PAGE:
In the classic Dr. Seuss story, “How the Grinch Stole Christmas!,” the bitter Grinch devises a wicked scheme to steal all the presents from the joyful Christmas-loving residents of Whoville; but after realizing the Whos care more about the Christmas spirit than presents, the Grinch has a change of heart and gives the gifts back.
In the real world, however, thieves’ hearts don’t grow three sizes and they usually don’t atone for their ways by giving back the items they stole, which is why law enforcement agencies hope residents are cautious during the holidays and protect themselves, their homes and their gifts from thieves.
“It’s a sad thing to see, but people do take advantage of others during this time,” said Hanford Police Officer Jared Cotta.
Cotta said an important thing to remember is to not post on any social media that you will be out of town or going on vacation. He said this information could end up in the wrong hands and could lead to break-in while you are gone.
Cotta said an easy thing to do is leave a light on or a television on in the house to make it look like there is someone home at night. He also said to get a trusted family member, friend or neighbor to watch the house or regularly check on it if you’re going to be gone for an extended period of time.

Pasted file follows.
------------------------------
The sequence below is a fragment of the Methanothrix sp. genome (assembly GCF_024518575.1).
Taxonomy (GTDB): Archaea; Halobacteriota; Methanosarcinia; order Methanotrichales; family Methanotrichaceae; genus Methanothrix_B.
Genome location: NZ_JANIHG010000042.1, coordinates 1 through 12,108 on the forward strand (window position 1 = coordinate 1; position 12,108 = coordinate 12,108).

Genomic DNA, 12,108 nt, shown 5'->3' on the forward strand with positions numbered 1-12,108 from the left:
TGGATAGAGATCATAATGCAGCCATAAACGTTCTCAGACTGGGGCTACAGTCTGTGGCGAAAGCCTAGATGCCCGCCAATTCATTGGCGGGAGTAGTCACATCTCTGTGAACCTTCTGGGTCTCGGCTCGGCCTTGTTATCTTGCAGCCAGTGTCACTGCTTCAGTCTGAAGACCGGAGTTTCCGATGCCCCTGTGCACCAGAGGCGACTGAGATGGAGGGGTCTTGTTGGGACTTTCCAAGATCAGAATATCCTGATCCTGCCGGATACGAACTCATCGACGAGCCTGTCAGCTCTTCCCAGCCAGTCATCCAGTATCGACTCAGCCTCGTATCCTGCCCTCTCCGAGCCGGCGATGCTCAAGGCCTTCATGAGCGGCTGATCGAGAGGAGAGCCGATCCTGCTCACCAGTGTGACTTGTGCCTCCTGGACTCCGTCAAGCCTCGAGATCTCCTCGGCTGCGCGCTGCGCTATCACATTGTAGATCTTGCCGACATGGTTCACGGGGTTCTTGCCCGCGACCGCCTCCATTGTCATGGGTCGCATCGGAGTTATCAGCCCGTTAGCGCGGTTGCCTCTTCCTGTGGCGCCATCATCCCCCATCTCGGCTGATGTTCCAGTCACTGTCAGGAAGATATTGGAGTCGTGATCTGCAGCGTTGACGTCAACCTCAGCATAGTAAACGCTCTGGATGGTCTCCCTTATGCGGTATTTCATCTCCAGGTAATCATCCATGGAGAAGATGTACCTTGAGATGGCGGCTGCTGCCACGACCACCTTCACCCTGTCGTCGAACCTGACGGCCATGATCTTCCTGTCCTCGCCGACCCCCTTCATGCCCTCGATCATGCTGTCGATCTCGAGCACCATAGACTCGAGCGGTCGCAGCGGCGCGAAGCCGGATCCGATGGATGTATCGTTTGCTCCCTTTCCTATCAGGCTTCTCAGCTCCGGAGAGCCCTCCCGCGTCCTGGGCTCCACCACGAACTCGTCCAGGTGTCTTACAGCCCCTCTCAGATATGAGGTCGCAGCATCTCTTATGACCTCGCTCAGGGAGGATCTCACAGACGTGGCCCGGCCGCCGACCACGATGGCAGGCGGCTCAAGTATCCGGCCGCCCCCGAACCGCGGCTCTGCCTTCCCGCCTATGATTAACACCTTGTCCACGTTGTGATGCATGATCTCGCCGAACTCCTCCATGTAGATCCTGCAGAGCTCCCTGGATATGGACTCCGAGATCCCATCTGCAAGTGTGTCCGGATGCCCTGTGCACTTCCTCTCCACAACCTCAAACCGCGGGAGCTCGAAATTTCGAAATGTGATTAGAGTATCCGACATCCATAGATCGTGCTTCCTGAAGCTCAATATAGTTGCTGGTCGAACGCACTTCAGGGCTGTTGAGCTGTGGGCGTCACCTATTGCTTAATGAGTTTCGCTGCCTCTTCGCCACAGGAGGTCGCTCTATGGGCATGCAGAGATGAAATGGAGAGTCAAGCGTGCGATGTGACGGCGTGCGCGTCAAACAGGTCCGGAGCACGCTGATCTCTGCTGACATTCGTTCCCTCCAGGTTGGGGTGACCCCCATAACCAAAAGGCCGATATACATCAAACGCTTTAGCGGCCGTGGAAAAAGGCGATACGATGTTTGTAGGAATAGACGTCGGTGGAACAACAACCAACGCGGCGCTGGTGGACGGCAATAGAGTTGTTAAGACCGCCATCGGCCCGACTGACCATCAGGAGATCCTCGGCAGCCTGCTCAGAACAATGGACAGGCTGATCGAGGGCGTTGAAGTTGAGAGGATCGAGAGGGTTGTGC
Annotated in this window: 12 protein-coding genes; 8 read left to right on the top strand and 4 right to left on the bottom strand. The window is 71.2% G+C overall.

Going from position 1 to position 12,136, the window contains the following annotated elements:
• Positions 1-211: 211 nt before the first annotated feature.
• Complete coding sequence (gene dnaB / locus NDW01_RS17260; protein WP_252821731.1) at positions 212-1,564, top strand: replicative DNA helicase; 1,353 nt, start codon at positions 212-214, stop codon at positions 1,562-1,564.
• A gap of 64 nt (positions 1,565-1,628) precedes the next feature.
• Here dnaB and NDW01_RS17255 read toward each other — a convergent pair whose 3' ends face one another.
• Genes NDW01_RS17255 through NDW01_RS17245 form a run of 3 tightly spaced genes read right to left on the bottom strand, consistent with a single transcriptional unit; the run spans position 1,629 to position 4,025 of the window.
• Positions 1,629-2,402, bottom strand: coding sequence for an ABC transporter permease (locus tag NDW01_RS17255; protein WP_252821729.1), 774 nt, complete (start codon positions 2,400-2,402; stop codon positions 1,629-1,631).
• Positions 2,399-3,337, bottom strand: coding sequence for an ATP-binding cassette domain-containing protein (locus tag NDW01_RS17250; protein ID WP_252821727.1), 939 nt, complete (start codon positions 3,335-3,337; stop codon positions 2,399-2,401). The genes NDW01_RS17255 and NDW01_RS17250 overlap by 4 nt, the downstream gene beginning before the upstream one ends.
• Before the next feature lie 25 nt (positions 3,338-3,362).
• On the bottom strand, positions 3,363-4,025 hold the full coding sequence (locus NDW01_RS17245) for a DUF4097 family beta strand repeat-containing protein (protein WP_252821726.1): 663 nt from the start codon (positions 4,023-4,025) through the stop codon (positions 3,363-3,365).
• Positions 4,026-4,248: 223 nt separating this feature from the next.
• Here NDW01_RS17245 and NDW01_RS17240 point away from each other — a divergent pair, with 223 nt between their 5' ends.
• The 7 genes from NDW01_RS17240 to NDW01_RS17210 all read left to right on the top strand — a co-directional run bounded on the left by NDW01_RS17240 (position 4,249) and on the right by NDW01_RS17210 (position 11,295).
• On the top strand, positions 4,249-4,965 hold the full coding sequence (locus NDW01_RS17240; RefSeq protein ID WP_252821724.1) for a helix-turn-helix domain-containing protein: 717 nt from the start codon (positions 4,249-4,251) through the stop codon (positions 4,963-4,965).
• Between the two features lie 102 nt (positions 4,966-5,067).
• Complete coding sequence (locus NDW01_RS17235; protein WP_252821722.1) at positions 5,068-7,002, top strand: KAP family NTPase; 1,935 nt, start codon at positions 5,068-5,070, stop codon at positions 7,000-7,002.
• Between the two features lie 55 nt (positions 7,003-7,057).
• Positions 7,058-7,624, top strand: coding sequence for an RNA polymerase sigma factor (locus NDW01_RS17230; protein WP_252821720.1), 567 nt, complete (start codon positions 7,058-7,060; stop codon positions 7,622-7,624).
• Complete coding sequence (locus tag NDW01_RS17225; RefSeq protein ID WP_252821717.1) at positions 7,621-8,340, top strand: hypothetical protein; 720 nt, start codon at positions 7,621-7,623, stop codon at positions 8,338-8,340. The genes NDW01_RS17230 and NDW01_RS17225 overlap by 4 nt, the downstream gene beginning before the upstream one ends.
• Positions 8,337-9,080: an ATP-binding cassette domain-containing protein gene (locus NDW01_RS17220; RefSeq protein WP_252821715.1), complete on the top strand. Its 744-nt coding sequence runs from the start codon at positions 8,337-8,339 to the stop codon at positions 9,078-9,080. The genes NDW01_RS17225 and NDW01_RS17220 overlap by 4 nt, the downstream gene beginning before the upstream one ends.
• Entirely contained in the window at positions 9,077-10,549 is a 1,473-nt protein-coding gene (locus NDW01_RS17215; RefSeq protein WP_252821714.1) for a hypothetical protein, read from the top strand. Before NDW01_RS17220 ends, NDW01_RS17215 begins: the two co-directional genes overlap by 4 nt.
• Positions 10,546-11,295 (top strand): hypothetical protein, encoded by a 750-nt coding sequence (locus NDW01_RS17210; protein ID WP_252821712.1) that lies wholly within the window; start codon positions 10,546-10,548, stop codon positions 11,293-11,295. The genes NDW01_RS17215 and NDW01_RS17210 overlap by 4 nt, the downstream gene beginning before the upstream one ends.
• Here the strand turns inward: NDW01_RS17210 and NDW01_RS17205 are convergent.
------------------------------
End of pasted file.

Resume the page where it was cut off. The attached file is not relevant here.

Holiday shopping can also be an issue for people who go from place to place and have no other option than to leave gifts inside their car in the parking lot.
Cotta said it’s important to be vigilant and always lock your car doors, and if possible, leave the gifts in an enclosed area like the trunk or under the seats where they are not easily visible. He said it’s not uncommon for thieves to look through the windows of cars, see shopping bags in the backseat and break the windows to quickly steal whatever is inside.
He said it’s also important to take precautions and park cars in a well-lit section of the parking lot and to try and walk in a well-lit path.
“We’re doing extra area checks around the mall,” Cotta said, adding there will be more police cars going around neighborhoods to patrol as well.
Mark Bevens, a Kings County Sheriff’s commander, said one of the biggest issues is packages that are delivered to houses. He said there haven’t been many problems with stolen packages this year, but thefts of this kind do tend to rise during this time of year.
Bevens said to track packages online and make sure you’re going to either be home when they arrive or soon after they arrive. He said another option would be to tell family members, friends or neighbors to pick the packages up if you can’t.
Both Bevens and Cotta said to call the police on a non-emergency line if you see any suspicious persons or activities going on, or if you have been a victim of theft.